SPECIALTY PHARMACY TIMES - A new studying has found a correlation between children born to pre-pregnancy body-mass index (BMI) and the likelihood of developing childhood cancer, even after correcting for known risk factors, such as newborn size and maternal age. "My hope is that this study can be, in a way, empowering and also motivating for weight loss," said lead author Shaina Stacy (EOH '15 '12).
KDKA RADIO – The Clairton Coke Works is one of the biggest emitters of air pollutants in the area and there is a lot of anecdotal evidence about poor health in that area. EOH’s Jim Fabisiak and Brandy Hill (EOH ‘21) talk about their work and the importance of scientific investigation learning about asthma patients in the county, following hot spots of asthma, and preliminarily finding about the Mon Valley’s lung health.
PITTSBURGH TRIBUNE REVIEW - A fire at the U.S. Steel Clairton Plant knocked pollution controls offline and heightened concerns about pollution. Allegheny County ranks in the top 2% for cancer risk from about 200 potentially cancer-causing pollutants identified by the EPA, according to a 2013 Pitt Public Health report. "That risk is going to be much more elevated the closer you are to those point sources," said EOH's Jim Fabisiak.
SCIENCE - The EPA plans to quickly revap its guidelines for evaluating whether environmental contaminants can cause cancer or other ailments, a move Trump administration critics fear is part of a broader effort to weaken the basis for regulating a wide range of pollutants. "The problem is, there's no way it can be done in any serious way," said EOH's Bernard Goldstein, dean emeritus. "The danger is you'll just get it wrong and for 15 years, you'...
NEXT PITTSBURGH - While U.S. Steel has recently completed repairs and pledged to spend $1 billion to upgrade facilities, public outrage over violations hasn't been quieted. "I think the economic factors have outweighed the health factors," says EOH's Sally Wenzel. "I think that has been an issue with the Pittsburgh area for a while."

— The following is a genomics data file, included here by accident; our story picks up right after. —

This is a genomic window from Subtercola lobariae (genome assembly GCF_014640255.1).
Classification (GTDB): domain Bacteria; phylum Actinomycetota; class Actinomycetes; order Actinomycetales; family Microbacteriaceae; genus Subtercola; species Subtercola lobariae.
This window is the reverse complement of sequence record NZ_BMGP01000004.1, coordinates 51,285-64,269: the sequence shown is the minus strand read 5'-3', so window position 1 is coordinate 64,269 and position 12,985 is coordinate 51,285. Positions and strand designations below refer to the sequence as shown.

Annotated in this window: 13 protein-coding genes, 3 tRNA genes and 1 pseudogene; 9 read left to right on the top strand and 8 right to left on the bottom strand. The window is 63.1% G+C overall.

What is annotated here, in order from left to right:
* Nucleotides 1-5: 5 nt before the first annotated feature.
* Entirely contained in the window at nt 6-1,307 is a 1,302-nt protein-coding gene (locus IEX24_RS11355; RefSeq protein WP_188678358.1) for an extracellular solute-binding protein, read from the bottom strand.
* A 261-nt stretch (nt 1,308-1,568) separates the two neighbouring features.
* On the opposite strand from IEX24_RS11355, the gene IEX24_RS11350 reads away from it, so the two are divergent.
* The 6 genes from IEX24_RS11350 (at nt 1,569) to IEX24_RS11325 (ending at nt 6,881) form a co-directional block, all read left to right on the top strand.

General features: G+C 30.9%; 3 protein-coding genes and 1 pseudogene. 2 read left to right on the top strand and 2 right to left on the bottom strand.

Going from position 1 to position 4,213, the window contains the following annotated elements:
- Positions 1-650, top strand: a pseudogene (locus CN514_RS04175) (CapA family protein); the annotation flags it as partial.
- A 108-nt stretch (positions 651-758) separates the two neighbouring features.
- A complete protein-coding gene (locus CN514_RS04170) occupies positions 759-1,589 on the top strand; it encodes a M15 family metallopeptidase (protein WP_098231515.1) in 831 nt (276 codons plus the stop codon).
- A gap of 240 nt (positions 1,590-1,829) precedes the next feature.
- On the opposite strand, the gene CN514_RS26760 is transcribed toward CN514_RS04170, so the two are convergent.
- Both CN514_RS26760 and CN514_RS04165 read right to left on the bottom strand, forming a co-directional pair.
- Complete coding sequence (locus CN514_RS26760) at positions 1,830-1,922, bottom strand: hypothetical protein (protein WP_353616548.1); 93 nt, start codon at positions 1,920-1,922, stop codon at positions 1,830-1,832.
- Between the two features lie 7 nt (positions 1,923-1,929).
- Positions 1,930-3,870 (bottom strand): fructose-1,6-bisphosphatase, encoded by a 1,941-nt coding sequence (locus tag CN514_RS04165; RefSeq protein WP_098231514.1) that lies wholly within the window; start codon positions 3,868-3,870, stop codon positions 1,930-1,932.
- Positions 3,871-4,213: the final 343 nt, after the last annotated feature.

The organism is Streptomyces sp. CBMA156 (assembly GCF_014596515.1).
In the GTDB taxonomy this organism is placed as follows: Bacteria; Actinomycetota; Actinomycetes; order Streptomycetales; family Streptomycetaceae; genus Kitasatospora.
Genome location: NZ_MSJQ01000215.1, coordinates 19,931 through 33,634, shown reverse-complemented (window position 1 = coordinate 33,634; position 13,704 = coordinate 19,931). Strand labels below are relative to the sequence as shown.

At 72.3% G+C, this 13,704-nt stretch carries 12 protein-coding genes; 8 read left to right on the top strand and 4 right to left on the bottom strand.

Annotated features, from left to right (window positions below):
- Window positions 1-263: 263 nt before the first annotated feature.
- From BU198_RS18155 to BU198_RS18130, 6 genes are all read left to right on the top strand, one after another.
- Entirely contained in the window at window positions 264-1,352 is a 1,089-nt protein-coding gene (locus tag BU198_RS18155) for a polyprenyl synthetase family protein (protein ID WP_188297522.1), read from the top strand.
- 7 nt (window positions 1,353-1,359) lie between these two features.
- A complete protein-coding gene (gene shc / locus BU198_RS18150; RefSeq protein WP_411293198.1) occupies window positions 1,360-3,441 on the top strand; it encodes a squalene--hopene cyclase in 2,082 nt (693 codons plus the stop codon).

PITTSBURGH POST-GAZETTE - EOH Chair Sally Wenzel was an investigator in the clinical trial for the new biologic drug dupilumab, marketed as Dupixent and approved by the federal Food and Drug Administration last fall. The drug is part of the effort to help patients with severe asthma who don’t get control by using their regular long-term control medications, such as inhaled corticosteriods and bronchodilator medication, to open up and reduce swel...
THE WASHINGTON POST - A powerful op-ed from Bernard Goldstein, dean emeritus and former head of the EPA's Office of Research and Development under Ronald Reagan. "I would have resigned either position had the agency’s overall advisory processes been subject to its current destructive alterations."
WESA FM - It’s been more than three months since a fire at U.S. Steel’s Clairton Coke Works significantly increased emissions of sulfur dioxide, and Mon Valley residents say it's still affecting their quality of life. On the debut of a new occasional series, "Moment of Science," 90.5 WESA’s Liz Reid talked with EOH's Jim Fabisiak about how sulfur dioxide affects the human body.
MEDPAGE TODAY - With the aid of a computational tool, Wenzel says they have identified key phenotypes among patients with severe asthma that can help predict who may benefit and not benefit from treatment with systemic corticosteroids (CS). Aware of the possible side effects, EOH's Sally Wenzel said, “physicians would like to prescribe them only to patients they know will benefit from them.”
While important in the treatment of the common and often life-long respiratory disease, corticosteroids aren't without side effects and for some patients, the treatment just isn't as effective. EOH Chair Sally Wenzel and colleagues used a machine learning algorithm and identified variables that allowed them to cluster patients based on response.
EARTH.COM NEWS - EOH's Bernard Goldstein told the Wall Street Journal that the report shows that the Trump administration is challenging the EPA's long-held standard approaches to science.
ENVIRONMENTAL HEALTH NEWS - Around one in three Americans gets a cancer diagnosis during their lifetime. "If someone chooses to smoke, most of the risk will only impact them," said James Fabisiak. "When we think about air pollution, on the other hand, the risk is smaller than smoking but that risk is now distributed over a much wider segment of the population."
UPMC - New research, developed largely from Amrita Sahu's (EOH) thesis work, implicates the so-called “longevity protein” Klotho, both as culprit and therapeutic target to the inability for skeletal muscle to hear after injury as we get older. “We found that we were able to rescue, at least in part, the regenerative defect of aged skeletal muscle,” said lead author, EOH's Fabrisia Ambrosio.
PITT MED - Cells die—that’s just part of life. But there’s always a reason. Pitt scientists are figuring out how to keep programmed cell death in check. EOH's VALERIAN KAGAN and SALLY WENZEL and other colleagues including EOH's HULYA BAYIR, are partnering to better understand “the reason” for ferroptosis—exactly what biomolecular line is crossed, how that signal is communicated within and between cells, which molecules pull the trigger, and how....